For three-arbitrator panels, FINRA’s Director of Arbitration will provide the parties involved with three lists: public arbitrators who are eligible to act as the panel’s chairperson, a list of non-public arbitrators and a list of public arbitrators. The parties will then rank their choices in order of preference or completely strike a name from the list. The final panel will consist of two public arbitrators and one non-public arbitrator, unless all non-public names have been stricken – in that case, all three will be public arbitrators. If the parties’ lists aren’t submitted on time, then FINRA’s Director of Arbitration will assume that they have no preference and compile the panel from all available names.
The Arbitration Process
During the discovery process, the parties will exchange all relevant documents and gather the necessary information to prepare for an evidentiary hearing where the arbitrators and parties meet in person to present witness testimony, arguments and any evidence they have to support their case. At any point during this process, the parties can choose to settle their dispute even after this process begins.
Once the settlement is complete, broker-dealers are not allowed to restrict or prohibit an individual from communicating with any securities regulators, including FINRA and the Securities Exchange Commission (SEC) using the confidentiality provisions included in a settlement agreement. If the broker-dealer attempts to use a document like discovery stipulations in arbitration proceedings or confidentiality provisions in settlement agreements to restrict or prohibit anyone from communicating with these regulators, then FINRA may charge that broker-dealer with violating FINRA Rule 2010.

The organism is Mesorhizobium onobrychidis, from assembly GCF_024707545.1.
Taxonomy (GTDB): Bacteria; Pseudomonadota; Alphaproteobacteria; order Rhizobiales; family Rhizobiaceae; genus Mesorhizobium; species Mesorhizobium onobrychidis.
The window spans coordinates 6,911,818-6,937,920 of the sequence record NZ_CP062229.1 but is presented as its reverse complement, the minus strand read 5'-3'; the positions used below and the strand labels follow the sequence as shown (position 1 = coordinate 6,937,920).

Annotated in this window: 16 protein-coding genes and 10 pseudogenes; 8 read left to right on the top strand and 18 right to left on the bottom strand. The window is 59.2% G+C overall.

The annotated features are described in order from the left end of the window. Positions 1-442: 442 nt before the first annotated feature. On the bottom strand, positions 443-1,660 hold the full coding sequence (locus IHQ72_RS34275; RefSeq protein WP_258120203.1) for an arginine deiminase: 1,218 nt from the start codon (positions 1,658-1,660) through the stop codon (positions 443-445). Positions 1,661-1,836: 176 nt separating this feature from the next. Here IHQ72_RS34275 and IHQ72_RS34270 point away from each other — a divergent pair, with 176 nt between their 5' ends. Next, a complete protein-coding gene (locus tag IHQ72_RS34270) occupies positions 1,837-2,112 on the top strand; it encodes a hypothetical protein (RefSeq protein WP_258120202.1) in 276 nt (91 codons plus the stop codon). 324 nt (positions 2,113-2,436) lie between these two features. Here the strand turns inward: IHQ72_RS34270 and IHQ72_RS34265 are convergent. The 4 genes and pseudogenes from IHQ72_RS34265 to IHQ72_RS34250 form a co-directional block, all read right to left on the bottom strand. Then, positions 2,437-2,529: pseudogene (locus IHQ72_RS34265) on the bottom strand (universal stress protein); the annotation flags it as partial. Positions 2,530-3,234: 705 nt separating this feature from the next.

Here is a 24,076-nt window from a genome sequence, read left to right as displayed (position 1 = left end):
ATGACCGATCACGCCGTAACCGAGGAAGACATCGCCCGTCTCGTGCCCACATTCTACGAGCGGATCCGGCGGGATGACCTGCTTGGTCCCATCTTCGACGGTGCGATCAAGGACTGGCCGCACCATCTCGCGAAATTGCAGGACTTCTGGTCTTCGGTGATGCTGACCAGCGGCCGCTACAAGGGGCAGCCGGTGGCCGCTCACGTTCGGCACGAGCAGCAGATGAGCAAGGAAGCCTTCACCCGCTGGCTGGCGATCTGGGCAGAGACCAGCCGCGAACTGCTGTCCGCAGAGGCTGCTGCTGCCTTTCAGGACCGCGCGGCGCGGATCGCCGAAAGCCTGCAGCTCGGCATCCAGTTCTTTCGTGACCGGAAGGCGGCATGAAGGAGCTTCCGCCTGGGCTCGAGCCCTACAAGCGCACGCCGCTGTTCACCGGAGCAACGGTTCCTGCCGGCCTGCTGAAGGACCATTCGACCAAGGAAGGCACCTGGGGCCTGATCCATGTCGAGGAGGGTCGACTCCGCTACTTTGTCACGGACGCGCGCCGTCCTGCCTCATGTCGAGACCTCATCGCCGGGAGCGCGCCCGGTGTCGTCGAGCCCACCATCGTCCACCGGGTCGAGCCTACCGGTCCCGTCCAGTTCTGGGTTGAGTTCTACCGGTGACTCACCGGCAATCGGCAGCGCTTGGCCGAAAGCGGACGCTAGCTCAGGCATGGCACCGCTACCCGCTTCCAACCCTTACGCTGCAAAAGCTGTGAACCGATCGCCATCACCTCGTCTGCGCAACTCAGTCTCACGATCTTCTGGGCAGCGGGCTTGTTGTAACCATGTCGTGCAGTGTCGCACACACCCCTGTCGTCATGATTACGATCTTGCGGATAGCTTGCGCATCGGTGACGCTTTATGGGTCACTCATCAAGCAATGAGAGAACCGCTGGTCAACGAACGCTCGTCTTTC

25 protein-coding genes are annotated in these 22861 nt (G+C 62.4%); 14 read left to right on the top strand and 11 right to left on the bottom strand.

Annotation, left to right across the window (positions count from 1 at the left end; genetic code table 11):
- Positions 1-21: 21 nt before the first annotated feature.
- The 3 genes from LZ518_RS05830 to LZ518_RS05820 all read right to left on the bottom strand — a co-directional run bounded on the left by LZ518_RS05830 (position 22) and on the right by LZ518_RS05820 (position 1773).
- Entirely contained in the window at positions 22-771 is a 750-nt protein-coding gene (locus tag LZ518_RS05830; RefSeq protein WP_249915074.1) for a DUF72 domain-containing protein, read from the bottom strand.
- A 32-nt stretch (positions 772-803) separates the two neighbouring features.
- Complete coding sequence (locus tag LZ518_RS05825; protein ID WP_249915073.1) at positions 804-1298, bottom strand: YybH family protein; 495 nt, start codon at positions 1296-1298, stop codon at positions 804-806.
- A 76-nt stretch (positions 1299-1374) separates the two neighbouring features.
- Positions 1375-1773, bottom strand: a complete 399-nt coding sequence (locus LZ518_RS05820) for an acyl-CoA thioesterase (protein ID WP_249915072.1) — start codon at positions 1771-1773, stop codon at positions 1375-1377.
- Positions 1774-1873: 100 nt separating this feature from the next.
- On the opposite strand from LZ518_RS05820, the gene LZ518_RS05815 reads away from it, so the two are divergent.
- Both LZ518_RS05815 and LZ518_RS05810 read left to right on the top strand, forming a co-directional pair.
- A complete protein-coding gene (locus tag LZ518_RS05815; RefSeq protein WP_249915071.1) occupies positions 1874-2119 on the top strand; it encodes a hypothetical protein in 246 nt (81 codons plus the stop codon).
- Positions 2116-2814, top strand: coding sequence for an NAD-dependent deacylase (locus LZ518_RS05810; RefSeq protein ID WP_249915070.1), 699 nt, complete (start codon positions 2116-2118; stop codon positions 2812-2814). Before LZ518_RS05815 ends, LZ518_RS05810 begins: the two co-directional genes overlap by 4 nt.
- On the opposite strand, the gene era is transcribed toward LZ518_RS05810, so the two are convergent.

If a settlement cannot be reached, the arbitration panel will issue an award, usually within 30 days after the conclusion of the hearing. In cases where there’s a three-arbitrator panel, a majority of the arbitrators must agree on the award. Unless all parties request a written explanation for the award at least 20 days before the beginning of the arbitration hearing, no written explanation will be provided following the conclusion of the case.
FINRA Dispute Resolution
Most arbitration claims that involve customers are filed with FINRA’s Office of Dispute Resolution.
The Cost of Arbitration
The initial filing fee for a customer filing a complaint is generally between $225 and $4,000 depending on the amount in dispute, though the Director of Arbitration has the ability to defer part of or all of the filing fee if the customer can show suitable financial hardship. The fees for hearing sessions will be calculated based on the number of arbitrators and on the amount in dispute, and it is up to the arbitrators to determine how much of the fee each party is responsible for. The parties involved may also be responsible for other fees including administrative costs, explained decision fees, contested subpoena fees, discovery motion fees and adjournment fees.
At Meyer Wilson, our investment fraud attorneys have spent nearly two decades representing clients across the nation in order to provide them with the experienced legal representation they need to recover their lost funds. Fill out our online form to give us the details of your situation in a free case evaluation, or give us a call at one of our four office locations to speak with a member of our firm today. We handle all cases on a contingency fee basis, so you won’t owe any legal fees until we’re successfully recovered your losses.